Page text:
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(See also Clear Writing Program.)

Gloria Biamonte
John Sheehy
Bronwen Tate

Courses in this area treat writing more as an art than as a medium of explanation. These courses cultivate skills in a wide variety of literary forms, including poetry, fiction, non-fiction, memoir and personal essays. Students working in these courses should generally have passed the Clear Writing Requirement, as these courses are designed to explore varieties of form and literary style, not to correct, for instance, errors in syntax. Workshop courses may be repeated.

Although students interested in writing generally study literature as well, they may consider a much broader use of the curriculum; everything is grist for the writer’s mill. Quite apart from the subject matter of such courses as anthropology, art history, biology or philosophy, the trained skills of observing clearly and articulating both differences and similarities among things observed are useful to anyone who writes. Study of the other arts can help develop one’s sense of artistic and aesthetic disciplines. Writers must know words and language and what has been done with them before, but it certainly helps to know, as well, something of politics or economics or the stars or how to chop a mortise with a chisel.

Areas of Interest for Plan-Level Work:

Gloria Biamonte

  • Creative nonfiction writing
  • Various topics in literature and literary criticism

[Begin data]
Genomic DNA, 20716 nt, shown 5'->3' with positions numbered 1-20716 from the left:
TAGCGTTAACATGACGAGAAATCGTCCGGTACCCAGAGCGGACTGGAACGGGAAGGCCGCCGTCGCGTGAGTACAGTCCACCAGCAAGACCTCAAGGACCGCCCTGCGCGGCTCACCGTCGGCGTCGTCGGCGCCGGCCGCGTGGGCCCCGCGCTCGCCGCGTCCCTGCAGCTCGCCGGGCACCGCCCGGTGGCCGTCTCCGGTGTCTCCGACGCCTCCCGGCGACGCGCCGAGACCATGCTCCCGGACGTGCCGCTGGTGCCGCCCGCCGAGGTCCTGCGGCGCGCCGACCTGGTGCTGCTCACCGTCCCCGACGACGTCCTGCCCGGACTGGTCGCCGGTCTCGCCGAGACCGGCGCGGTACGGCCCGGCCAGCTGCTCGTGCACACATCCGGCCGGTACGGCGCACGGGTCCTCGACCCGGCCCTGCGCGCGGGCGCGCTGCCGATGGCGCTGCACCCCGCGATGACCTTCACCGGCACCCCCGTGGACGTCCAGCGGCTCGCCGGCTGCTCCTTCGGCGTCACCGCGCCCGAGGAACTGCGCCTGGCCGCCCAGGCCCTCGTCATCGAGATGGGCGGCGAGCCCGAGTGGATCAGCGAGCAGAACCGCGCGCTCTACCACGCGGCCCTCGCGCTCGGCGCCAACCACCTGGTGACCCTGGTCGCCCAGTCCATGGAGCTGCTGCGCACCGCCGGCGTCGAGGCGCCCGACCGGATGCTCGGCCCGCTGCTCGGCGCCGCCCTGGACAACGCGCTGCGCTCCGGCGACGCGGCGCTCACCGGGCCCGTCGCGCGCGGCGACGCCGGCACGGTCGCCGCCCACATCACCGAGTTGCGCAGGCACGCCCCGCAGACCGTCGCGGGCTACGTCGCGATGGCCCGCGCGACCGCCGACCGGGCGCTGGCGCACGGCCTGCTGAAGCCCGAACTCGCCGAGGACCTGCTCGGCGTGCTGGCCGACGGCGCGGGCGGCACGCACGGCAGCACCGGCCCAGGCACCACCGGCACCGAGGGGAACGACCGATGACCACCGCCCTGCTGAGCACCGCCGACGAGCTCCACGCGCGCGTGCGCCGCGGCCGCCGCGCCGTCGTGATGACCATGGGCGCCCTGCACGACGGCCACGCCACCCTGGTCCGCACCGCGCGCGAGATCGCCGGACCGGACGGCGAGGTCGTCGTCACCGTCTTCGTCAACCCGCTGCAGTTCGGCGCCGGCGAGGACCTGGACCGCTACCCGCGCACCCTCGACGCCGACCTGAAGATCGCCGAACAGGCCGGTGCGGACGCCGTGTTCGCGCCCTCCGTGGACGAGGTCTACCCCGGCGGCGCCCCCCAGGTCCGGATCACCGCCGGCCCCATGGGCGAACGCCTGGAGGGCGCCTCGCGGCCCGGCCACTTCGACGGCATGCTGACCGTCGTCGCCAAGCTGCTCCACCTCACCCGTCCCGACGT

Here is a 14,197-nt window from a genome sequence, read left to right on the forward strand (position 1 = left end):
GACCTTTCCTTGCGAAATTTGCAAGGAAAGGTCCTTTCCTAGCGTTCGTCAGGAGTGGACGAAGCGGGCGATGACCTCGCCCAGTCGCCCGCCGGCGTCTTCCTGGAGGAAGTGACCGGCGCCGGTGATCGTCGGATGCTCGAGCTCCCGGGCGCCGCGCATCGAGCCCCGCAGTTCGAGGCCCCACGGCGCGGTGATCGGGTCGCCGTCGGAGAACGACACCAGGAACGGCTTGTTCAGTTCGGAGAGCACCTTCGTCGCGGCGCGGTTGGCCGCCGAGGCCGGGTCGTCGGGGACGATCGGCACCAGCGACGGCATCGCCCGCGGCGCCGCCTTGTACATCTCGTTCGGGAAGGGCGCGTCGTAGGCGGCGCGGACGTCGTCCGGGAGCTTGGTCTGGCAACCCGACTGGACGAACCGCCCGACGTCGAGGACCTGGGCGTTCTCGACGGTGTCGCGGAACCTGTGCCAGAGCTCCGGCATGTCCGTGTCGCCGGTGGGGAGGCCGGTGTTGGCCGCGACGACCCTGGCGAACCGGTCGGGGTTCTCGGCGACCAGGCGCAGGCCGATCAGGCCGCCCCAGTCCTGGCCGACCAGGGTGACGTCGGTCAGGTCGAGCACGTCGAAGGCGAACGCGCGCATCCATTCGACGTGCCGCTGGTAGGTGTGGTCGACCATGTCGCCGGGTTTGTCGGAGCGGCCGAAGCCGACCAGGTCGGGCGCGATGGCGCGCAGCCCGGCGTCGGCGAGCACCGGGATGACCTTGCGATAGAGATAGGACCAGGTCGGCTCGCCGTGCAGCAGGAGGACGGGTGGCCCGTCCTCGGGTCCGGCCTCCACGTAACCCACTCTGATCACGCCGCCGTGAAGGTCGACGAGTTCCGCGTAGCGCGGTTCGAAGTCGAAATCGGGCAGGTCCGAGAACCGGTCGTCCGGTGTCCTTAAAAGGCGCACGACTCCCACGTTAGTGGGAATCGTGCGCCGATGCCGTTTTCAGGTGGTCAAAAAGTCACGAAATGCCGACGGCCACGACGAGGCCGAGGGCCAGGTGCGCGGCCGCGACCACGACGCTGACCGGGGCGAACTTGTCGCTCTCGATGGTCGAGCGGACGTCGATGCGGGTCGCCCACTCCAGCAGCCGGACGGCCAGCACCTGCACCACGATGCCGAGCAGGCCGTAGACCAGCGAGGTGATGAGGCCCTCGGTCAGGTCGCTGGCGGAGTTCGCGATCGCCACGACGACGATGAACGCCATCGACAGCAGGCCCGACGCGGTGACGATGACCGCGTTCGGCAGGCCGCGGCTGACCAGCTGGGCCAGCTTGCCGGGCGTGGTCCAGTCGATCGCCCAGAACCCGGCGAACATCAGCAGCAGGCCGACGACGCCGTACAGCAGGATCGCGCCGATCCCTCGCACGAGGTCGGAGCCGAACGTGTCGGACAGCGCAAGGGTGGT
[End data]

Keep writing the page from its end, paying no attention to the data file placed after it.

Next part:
John Sheehy

  • Creative nonfiction writing
  • Various topics in literature, film and criticism


Starting Points (Basic and Introductory Courses)

An introduction to poetic form, both for those who wish to develop their own skills in formal verse, and for those who want to cultivate an analytical sensitivity to formal elements in poetry. Those in the first category will attempt poems in a variety of forms; those in the second will write short papers about poems in each form. We will explore various principles of rhythm in organizing lines—meter, syllable count, rhyme, free verse, refrains, prose—and a broad range of traditional and not-so-traditional stanza structures—sonnets, sestinas, villanelles, haiku, double-dactyls, nonce forms and so on. The aim is not to complete polished poems and papers, but to engage technical matters in poetry seriously through exercises and analysis. May be taken in conjunction with Poetry Workshop or independently. Prerequisite: None     Introductory | Credits: 3

Based on the premise that one learns to write fiction by observing the techniques of other writers, this seminar covers 10 classic and contemporary novels with an eye to ascertaining how their authors handle problems of structure, narration, voice, character, style & narrative distance. Weekly plot summaries; occasional fiction exercises; exam. Books studied: Austen, Pride & Prejudice; Bronte, Jane Eyre; Dickens, Bleak House; James, Portrait of a Lady; Pym, Glass a Blessings; Swift, Waterland; Spark, Symposium; Ishiguro, Remains of the Day; Dexter, Paris Trout. Class is limited to 10 students. Prerequisite: Completion of the writing requirement & permission of instructor     Intermediate | Credits: 4

Have you ever found yourself drawn into a story of abduction and the return of the victim to society? The captivity narrative is a surprisingly flexible, durable and popular genre. At their core, these are gripping stories of survival that also challenge and create our culture and identity. Traditionally thought of as nonfictional accounts of the capture of a white person by Native Americans on the frontier, ending with their redemption, this class will examine many ways to write about and on captivity. The possibility and threat of border-crossing is central to these stories, and issues of race and gender are always present. Several early American captivity narratives will be read, but we will also examine more recent captivity narratives that center on alien abduction, a POW story, and more. Prerequisite: None     Introductory | Credits: 4